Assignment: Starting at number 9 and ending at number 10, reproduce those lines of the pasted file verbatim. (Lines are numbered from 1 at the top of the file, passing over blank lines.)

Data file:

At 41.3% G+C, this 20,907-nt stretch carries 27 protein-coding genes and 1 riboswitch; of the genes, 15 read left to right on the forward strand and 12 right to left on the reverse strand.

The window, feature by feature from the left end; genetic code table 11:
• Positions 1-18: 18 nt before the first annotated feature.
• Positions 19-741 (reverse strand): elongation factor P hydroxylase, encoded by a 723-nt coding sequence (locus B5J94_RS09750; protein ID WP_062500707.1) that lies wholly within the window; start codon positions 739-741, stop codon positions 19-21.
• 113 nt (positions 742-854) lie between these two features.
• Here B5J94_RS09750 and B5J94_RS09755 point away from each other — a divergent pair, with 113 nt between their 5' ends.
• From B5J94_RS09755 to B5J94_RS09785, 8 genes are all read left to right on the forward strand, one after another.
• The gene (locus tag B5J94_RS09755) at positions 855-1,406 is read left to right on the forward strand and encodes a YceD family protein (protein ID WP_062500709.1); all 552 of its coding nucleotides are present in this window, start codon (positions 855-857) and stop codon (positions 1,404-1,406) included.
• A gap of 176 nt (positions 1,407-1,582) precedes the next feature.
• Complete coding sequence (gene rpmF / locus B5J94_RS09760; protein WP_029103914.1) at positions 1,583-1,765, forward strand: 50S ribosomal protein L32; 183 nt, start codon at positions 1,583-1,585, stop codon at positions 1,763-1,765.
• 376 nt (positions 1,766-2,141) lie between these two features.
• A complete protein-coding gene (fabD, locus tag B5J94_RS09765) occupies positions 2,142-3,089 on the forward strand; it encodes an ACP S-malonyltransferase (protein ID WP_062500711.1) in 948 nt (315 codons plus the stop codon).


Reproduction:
• A gap of 176 nt (positions 1,407-1,582) precedes the next feature.
• Complete coding sequence (gene rpmF / locus B5J94_RS09760; protein WP_029103914.1) at positions 1,583-1,765, forward strand: 50S ribosomal protein L32; 183 nt, start codon at positions 1,583-1,585, stop codon at positions 1,763-1,765.